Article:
“if you don’t want a child, just use nirodh!” said the ten year old.
“nirodh!” there was awe and bursting curiosity in the nine year old’s voice as she struggled to keep her voice down, “what do you do with it not to have the baby?!”
“shhhh! shh! mgpgmmph!” the other nine year old warned, index finger on his lips, he had just stuffed a whole nolen gurer kancha golla, that delightful sweet made of tender cottage cheese and new date jaggery, into his mouth.
there was a loud explosion somewhere outside.
“bombs again!” the elderly man in a balaclava grumbled, burying deeper into his thick tome on case law, his heavy jowls sagging, his multiple chins settling on his chest. the hair on his chin scratched his skin. it had been too cold to shave today.
it was the winter of 1969. a season of nolen gur, balaclava, and bombs. a new word had entered the city’s vocabulary. nokkshaal. it evoked fear, terror, helplessness, and confusion. how had a political movement based on some kind of communism – there was “m” for mao zedong and “l” for lenin along with the usual cpi or communist party of india in their chosen name, cpi (ml) – turned bright young men, and even some women, in calcutta’s best colleges and universities into murderers and gangsters?
it had all started in a small place called naxalbari in north bengal. something about landless labourers and their rights. there had been news of bloodshed and struggle. but when did the rage reach calcutta? and why? suddenly, without any warning, college kids were becoming naxalites… naxals. or nokkshaal, if you were to say it in bangla. they were getting indoctrinated, leaving home, making bombs, killing without any qualms. why were lawyers and doctors and teachers being threatened and killed every other day? it seemed as if the middle and upper middle class calcuttan was the enemy. and they had to be taken care of, exterminated if need be. in the mean time, bombs here and there, and all the time. there was a pall of fear across the city. no one was safe.
the most perplexing thing: the nokkshaals were often the intelligent ones, the best students from well known colleges. they belonged to good homes. and they were attacking homes such as their own, it was like a failure of the body’s autoimmune system, the cells were turning against themselves. these were not the wastrels and good for nothings, they were the future scientists, historians, economists, teachers, professors, lawyers, doctors, the very future of the nation.
the man in the balaclava shook his head and sighed. a tiny stream of vapour came out of his mouth and fogged up the magnifying glass placed on the page he was reading.
the other day, bose babu’s son bulu had disappeared. he was only nineteen, a second year student at presidency college, studying physics honours, he had stood eleventh in the higher secondary exams. a quiet boy, with a pleasant smile. bose babu’s wife had stopped coming to the temple for the evening prayers. that was the first sign that something was amiss. then someone had said that bulu hadn’t come back home last saturday.the elderly man shook his head slowly once more and reached out for another thick leather-bound book. in times of turbulence, he always found solace in the twists and turns of the bhawal case.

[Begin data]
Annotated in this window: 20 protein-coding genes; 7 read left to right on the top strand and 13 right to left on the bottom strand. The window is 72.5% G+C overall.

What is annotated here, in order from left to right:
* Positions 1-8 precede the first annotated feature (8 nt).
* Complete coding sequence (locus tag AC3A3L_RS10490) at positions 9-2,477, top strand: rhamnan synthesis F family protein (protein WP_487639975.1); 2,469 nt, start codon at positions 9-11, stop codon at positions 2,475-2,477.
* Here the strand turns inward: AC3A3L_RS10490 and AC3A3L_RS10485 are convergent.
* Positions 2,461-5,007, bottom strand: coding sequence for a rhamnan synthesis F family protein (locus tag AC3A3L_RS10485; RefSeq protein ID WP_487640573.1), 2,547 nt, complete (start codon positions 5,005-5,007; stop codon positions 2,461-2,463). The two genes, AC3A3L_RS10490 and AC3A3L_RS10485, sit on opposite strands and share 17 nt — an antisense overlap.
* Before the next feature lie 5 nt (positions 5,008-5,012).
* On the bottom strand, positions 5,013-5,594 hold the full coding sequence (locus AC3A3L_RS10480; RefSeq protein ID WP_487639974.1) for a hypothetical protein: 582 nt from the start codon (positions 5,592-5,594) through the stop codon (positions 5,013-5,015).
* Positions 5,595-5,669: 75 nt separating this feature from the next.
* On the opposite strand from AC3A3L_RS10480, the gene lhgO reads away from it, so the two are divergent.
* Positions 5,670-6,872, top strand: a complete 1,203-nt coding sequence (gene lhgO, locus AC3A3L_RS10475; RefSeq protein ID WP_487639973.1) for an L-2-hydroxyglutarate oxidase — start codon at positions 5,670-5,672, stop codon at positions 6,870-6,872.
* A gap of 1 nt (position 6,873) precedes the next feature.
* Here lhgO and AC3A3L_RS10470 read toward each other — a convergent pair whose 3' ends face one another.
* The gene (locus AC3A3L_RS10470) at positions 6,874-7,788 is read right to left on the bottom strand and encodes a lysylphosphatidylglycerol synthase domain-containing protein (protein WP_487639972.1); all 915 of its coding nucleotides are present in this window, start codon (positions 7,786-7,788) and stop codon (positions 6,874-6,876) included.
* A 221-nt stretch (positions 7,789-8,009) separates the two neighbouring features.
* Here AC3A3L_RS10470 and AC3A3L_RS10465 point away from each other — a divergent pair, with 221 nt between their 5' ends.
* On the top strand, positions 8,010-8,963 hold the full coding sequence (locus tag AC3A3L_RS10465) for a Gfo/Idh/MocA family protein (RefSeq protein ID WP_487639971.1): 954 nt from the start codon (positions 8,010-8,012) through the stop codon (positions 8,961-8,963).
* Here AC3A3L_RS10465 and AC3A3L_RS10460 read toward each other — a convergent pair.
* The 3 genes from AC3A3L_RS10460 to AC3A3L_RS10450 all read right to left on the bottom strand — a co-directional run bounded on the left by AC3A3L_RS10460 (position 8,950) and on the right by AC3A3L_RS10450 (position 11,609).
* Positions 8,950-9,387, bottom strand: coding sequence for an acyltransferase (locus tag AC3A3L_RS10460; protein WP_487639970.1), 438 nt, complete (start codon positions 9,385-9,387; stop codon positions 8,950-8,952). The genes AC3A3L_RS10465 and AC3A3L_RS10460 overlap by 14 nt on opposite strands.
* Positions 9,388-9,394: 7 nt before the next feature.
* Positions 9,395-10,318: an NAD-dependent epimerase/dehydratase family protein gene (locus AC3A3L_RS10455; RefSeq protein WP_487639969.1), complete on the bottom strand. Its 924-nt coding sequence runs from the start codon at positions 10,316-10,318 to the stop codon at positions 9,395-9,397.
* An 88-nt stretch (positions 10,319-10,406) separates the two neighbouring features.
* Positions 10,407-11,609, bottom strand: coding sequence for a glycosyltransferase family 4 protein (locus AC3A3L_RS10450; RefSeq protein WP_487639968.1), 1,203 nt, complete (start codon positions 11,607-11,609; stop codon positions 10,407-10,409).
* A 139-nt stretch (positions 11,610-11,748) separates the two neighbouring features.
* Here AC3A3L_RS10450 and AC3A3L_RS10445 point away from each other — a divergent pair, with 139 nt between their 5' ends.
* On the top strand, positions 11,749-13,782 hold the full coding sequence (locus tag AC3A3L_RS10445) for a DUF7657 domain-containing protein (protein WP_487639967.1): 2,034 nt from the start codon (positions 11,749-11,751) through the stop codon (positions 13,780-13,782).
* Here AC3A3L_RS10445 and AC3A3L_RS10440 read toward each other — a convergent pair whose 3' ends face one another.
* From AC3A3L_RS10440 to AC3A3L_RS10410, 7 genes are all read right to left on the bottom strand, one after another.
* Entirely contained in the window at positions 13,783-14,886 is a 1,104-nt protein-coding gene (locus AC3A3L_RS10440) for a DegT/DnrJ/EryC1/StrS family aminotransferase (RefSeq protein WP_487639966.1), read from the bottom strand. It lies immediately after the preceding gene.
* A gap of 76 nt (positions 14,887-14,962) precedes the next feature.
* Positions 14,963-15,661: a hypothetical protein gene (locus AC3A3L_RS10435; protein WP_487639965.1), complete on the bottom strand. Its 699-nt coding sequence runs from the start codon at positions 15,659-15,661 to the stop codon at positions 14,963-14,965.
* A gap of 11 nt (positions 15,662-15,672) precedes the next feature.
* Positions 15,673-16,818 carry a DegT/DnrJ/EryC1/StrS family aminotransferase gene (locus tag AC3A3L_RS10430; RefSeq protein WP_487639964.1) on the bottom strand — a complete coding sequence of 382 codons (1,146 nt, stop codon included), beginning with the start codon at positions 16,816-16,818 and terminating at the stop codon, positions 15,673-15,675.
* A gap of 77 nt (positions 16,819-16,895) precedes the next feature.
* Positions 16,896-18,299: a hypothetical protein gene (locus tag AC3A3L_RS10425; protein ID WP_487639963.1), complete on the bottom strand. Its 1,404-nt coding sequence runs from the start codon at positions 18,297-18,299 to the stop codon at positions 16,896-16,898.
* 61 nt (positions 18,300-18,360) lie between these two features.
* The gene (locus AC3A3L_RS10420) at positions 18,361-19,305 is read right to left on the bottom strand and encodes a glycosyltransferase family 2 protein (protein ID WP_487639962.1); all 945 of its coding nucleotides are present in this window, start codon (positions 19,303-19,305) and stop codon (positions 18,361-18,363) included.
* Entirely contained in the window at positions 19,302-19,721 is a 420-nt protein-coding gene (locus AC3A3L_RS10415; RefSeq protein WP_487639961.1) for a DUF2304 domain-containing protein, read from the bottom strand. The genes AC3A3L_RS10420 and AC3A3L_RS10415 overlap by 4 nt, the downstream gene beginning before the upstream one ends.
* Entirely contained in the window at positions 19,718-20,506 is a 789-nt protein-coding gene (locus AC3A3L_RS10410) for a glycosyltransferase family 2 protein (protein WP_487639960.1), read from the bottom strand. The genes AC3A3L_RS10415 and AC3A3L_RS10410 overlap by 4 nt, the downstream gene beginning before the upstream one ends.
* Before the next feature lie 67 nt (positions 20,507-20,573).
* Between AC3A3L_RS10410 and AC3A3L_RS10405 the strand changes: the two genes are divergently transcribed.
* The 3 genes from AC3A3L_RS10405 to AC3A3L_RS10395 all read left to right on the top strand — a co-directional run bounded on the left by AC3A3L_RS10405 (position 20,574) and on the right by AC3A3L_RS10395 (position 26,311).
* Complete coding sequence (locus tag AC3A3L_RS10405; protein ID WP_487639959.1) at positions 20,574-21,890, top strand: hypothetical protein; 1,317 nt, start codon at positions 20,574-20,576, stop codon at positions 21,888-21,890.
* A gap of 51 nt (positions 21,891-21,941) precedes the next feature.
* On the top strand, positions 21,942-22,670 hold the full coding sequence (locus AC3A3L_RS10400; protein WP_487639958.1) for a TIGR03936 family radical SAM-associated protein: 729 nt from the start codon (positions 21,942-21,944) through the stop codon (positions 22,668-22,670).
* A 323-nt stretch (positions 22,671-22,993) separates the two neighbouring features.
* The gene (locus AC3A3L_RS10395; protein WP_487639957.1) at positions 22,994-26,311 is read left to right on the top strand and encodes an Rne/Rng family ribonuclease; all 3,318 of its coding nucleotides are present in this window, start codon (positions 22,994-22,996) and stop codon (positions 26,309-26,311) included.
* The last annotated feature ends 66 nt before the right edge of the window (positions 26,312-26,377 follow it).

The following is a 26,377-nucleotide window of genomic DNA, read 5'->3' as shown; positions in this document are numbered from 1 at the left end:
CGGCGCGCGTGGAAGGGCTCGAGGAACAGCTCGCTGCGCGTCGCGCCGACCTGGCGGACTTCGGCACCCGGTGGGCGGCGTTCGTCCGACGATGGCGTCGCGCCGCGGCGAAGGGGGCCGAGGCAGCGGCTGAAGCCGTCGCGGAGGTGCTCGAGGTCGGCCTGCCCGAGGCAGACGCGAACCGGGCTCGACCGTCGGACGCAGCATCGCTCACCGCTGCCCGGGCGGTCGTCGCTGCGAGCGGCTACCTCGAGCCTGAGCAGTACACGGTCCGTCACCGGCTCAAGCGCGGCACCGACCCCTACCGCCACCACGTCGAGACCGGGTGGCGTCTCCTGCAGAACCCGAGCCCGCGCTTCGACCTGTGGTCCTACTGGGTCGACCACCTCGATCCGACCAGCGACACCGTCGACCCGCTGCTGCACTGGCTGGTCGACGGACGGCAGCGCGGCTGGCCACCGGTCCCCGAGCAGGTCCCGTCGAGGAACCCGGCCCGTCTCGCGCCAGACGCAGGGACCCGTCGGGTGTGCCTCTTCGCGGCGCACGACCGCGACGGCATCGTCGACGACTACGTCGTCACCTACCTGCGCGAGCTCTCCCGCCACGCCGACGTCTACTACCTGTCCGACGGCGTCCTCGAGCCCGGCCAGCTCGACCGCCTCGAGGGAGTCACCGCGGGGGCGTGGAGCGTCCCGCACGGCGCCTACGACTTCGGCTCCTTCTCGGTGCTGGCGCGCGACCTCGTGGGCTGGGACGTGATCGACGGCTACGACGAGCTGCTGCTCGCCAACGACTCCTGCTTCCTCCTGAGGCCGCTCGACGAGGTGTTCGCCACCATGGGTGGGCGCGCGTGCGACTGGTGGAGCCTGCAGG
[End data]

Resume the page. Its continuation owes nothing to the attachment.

“oh, it’s very simple, when you are ready to do that thing… take the nirodh and…” the ten year old looked sagacious. his nine year old cousins were hanging onto every word of his.
nirodh was the other word that had captured the imagination those days, especially of the young. it was a word not to be uttered before the elders. no one had told them not to, but from the uncomfortable expressions on their mothers’ and aunts’ faces whenever the radio commercial for nirodh was on, they knew.
nirodh, though, was relentless. rapidly appearing across the city since sometime in 1968, it tantalised them from every corner, as ubiquitous as nokkshaals. on hoardings, in papers and magazines, plastered on kiosks along tram lines, there were nirodh advertisements wherever you looked. and on the radio; also the cinema. the inverted red triangle was its symbol, it stood out boldly against a yellow background, and you couldn’t go a hundred steps without encountering it. every meeting set off a little bomb of curiosity in some minds. nirodh had a magical power, they said. it made sure you didn’t have more than two or three children, and for some reason this was a good thing. but how? how did this happen?
none of the three cousins had more than two siblings each, but they were born long before the advent of nirodh. one of the nine year olds, tinku, had only one sister, almost thirteen years older than him. the other one was biblu, she was the eldest of three siblings. shunu, the ten year old boy, had an elder sister and a younger brother. in this huddle on the old bed at the corner of the room, he however was the eldest, and in the matter of nirodh, the one who knew.
“take the nirodh and?” biblu prompted urgently, eyes dilating, as shunu paused for a moment; the boy had a sense of drama.
tinku swallowed the kancha golla hurriedly and almost choked, coughing, sputtering, tears running down his eyes.
rakhal came running in through the door at the side, shouting, “have you heard! have you heard! they’ve attacked st xavier’s college! assaulted the father with a knife… a bhojali!… he is in a bad condition!”
the nokkshaals didn’t like st xavier’s. it was considered elitist.
ramakanta mitter, the elderly gent in a charcoal grey balaclava poring over the bhawal case, shunu and biblu’s grandfather, who had avoided a shave since it was chilly this morning, looked stricken. he was sitting in the adjoining room, but the four tall doors between the rooms were all open, and he heard rakhal’s excited outburst.
the cousins exchanged furtive glances, a little annoyed at rakhal da’s interruption. rakhal lived in the flat above the boses’. he had failed his b.a. third year exam and was waiting to sit for it again. he would drop in at least once a day to chat with whoever was available for a chat and try out the teatime snacks that thakuma, shunu and biblu’s grandmother, invariably made every day.
he reached out and picked up a kancha golla from the little stainless steel plate clutched in tinku’s hand. tinku mumbled a protest and quickly jumped off the bed.
the other two followed him, and the three ran out through the side door, past the temple, towards the other wing of the house. they had to find a secluded spot.
which father had been struck, ramakanta mitter wondered. everyone called the priests, “father.” the stubble on his chin itched, he shifted his chin against the balaclava trying to relieve the spot of its discomfort.